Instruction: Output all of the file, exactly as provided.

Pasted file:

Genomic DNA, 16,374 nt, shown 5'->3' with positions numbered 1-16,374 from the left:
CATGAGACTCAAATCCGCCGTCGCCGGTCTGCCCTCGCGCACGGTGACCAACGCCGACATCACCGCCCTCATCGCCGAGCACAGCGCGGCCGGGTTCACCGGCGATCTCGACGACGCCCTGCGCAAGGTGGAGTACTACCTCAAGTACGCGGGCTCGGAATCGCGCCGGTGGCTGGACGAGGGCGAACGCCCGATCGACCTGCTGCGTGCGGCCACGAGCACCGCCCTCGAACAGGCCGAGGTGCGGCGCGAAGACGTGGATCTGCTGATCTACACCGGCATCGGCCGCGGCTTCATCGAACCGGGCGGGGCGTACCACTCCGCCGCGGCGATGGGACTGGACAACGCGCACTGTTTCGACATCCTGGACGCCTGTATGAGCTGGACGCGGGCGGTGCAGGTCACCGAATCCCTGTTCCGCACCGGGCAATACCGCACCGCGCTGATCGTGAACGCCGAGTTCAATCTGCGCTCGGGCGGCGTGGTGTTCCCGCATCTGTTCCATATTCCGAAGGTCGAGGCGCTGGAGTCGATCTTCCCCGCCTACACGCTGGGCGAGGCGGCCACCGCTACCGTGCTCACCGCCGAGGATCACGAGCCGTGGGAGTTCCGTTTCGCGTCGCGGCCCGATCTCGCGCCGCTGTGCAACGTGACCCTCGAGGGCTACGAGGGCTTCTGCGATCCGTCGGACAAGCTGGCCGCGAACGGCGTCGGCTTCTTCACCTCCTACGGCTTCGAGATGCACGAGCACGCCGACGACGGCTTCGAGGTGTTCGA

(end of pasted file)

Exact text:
Genomic DNA, 16,374 nt, shown 5'->3' with positions numbered 1-16,374 from the left:
CATGAGACTCAAATCCGCCGTCGCCGGTCTGCCCTCGCGCACGGTGACCAACGCCGACATCACCGCCCTCATCGCCGAGCACAGCGCGGCCGGGTTCACCGGCGATCTCGACGACGCCCTGCGCAAGGTGGAGTACTACCTCAAGTACGCGGGCTCGGAATCGCGCCGGTGGCTGGACGAGGGCGAACGCCCGATCGACCTGCTGCGTGCGGCCACGAGCACCGCCCTCGAACAGGCCGAGGTGCGGCGCGAAGACGTGGATCTGCTGATCTACACCGGCATCGGCCGCGGCTTCATCGAACCGGGCGGGGCGTACCACTCCGCCGCGGCGATGGGACTGGACAACGCGCACTGTTTCGACATCCTGGACGCCTGTATGAGCTGGACGCGGGCGGTGCAGGTCACCGAATCCCTGTTCCGCACCGGGCAATACCGCACCGCGCTGATCGTGAACGCCGAGTTCAATCTGCGCTCGGGCGGCGTGGTGTTCCCGCATCTGTTCCATATTCCGAAGGTCGAGGCGCTGGAGTCGATCTTCCCCGCCTACACGCTGGGCGAGGCGGCCACCGCTACCGTGCTCACCGCCGAGGATCACGAGCCGTGGGAGTTCCGTTTCGCGTCGCGGCCCGATCTCGCGCCGCTGTGCAACGTGACCCTCGAGGGCTACGAGGGCTTCTGCGATCCGTCGGACAAGCTGGCCGCGAACGGCGTCGGCTTCTTCACCTCCTACGGCTTCGAGATGCACGAGCACGCCGACGACGGCTTCGAGGTGTTCGA